The Myth of Religious Violence

Brad S. Gregory, writing in the First Things journal, reviews William T. Cavanaugh’s The Myth of Religious Violence: Secular Ideology and the Roots of Modern Conflict:

“The “Myth” of religious violence? Is the head of this ivory tower academic (Cavanaugh teaches theology at the University of St. Thomas in St. Paul, Minnesota) buried in the sand? Cavanaugh has no interest in denying the obvious, that human beings are sometimes motivated by religion to act in violent ways. Nor does he seek to differentiate between “genuine” and “so-called” religion in an effort to keep the sincere and the devout free from the taint of violence.

Exposing the myth of religious violence means something else: the careful demolition of the variously argued idea that in ostensible contrast to rational, modern, secular ideologies, there is something distinctively disruptive, divisive, and dangerous about religion that makes it, across historical epochs and cultures and peoples, inherently prone to irrational, intractable violence. Because of this, the argument goes, religion must be resolutely corralled and controlled by the benign secularism of the liberal state, if necessary by justifiable, pacifying violence of the state’s own.

Cavanaugh rightly sees that, for this argument to work, there must be something identifiable about “religion” that makes it susceptible to violence and sets it apart from secular ideologies and commitments. But those who make this argument have offered no account of religion that can sustain the argument. Ignoring much scholarship about the historical and cultural variability of the concept of religion itself, they argue as if the differences are apparent. Hence they offer, in the guise of description and analysis, the myth of religious violence: the powerful and pervasive perpetuation of the false notion that because it is especially liable to violence, religion merits special attention by a secular state whose legitimacy is reaffirmed every time it performs its policing function, thereby reinforcing the myth and deflecting attention away from its own violence.

The Myth of Religious Violence begins with the arguments of nine leading scholars-including John Hick, Martin Marty, and Charles Kimball-who argue in their respective ways that religion tends especially to violence because it is absolutist, divisive, and/or not rational. Cavanaugh demonstrates that all such arguments founder: If they define religion in substantive terms, he shows with abundant evidence that “there is no reason to suppose that so-called secular ideologies such as nationalism, patriotism, capitalism, Marxism, and liberalism are any less prone to be absolutist, divisive, and irrational than belief in, for example, the biblical God,” and if they employ a functionalist definition of religion, they dissolve the analytical distinction between religious and secular, because “the term religion comes to cover virtually anything humans do that gives their lives order and meaning . . .”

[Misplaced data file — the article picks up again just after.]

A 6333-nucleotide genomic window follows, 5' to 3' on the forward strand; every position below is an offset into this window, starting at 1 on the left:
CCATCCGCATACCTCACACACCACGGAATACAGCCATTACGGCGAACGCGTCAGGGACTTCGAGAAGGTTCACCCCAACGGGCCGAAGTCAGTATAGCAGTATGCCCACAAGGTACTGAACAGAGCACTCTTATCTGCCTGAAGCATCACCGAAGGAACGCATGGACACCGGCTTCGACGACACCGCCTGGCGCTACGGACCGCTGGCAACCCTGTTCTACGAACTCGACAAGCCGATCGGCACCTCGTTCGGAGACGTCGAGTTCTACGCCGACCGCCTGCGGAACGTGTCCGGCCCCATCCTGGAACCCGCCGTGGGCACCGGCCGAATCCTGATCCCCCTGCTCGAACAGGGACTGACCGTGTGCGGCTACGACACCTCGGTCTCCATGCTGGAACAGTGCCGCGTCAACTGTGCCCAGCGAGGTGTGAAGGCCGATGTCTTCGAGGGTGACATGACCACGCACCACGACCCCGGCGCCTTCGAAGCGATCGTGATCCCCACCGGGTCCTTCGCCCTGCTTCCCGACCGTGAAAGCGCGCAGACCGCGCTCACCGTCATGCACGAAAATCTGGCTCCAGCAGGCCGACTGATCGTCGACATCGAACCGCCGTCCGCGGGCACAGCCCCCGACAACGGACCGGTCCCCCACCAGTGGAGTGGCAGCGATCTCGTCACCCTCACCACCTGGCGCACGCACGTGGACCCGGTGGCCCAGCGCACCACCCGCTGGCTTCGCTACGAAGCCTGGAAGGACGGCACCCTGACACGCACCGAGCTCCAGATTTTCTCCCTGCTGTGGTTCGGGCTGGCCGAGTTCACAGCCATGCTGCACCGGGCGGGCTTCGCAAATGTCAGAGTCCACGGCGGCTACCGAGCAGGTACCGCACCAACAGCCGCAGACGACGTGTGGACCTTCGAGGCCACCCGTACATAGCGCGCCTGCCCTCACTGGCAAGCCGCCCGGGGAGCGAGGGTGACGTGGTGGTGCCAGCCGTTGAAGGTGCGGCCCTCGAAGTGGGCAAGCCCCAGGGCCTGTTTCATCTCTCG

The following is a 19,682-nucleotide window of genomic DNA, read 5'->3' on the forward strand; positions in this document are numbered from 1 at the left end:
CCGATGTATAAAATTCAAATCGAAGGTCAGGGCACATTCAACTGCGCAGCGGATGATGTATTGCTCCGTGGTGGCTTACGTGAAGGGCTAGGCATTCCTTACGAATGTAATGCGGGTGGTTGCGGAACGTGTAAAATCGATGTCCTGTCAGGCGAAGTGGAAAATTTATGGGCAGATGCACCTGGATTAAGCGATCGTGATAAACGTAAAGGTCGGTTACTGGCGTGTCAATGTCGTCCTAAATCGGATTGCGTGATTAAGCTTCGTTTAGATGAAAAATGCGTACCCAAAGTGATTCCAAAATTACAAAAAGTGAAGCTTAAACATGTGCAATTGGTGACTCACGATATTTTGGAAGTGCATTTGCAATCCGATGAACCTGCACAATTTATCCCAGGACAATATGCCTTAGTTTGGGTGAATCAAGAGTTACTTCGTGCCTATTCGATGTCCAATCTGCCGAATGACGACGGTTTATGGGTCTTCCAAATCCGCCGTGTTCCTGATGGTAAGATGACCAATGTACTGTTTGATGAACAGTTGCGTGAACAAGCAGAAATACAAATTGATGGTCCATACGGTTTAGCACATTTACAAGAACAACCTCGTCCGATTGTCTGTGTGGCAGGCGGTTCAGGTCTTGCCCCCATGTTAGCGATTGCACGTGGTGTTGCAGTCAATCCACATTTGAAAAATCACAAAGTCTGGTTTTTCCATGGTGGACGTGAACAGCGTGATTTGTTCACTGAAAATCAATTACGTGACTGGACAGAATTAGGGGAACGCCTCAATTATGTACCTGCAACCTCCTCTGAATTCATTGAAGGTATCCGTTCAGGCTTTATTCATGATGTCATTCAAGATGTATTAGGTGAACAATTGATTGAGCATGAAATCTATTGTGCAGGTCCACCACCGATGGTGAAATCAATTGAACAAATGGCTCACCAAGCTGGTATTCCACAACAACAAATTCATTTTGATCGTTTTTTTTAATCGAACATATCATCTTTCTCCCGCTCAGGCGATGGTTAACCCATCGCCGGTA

. . . “But didn’t the “wars of religion” in the Reformation era show beyond any doubt that religion is absolutist, divisive, and irrational and therefore prone to violence? And, as a result, wasn’t the modern liberal state created and construed as a secular, privatizing, and individualizing religion in order to tame it?

This “creation myth of the wars of religion” Cavanaugh dismantles thoroughly. He rightly directs his analysis especially against contemporary liberal political theorists and legal scholars who construe the creation of the secular state as the creation of a peacemaking savior from the religious unrest of early modern Europe. The contemporary liberals’ story simply echoes the story’s self-serving creators, from Hobbes and Spinoza through Voltaire and Rousseau.

Against this narrative Cavanaugh marshals a wide range of evidence from historians of the sixteenth and seventeenth centuries that hopelessly complicates any construal of major European conflicts from the Schmalkaldic War (1546-1547) through the Thirty Years War (1618-1648) as “wars of religion.” More fundamentally, he correctly notes the inseparability of religion from politics and society in the sixteenth and seventeenth centuries. Hence, one cannot, for example, say that a Catholic Eucharistic procession was religious rather than political or social–unless one applies, anachronistically, a conception of religion that itself arose only as a rejection of the human realities it sought to refashion . . .”

“. . . In place of the myth of religious violence, Cavanaugh suggests leveling the playing field: Both secularist liberalism and religious traditions should be placed within the same analytical framework when it comes to answering without prejudice a straightforwardly functionalist question: “Do certain ideologies and practices have more of a tendency to produce violence than others?” In this endeavor, “the distinction between secular and religious violence is unhelpful, misleading, and mystifying, and it should be avoided altogether.””

Read the whole article here.

The Myth of Religious Violence: Secular Ideology and the Roots of Modern Conflict, by William T. Cavanaugh (Oxford University Press, 2009), 296 pages is available for $39.96 on Amazon.

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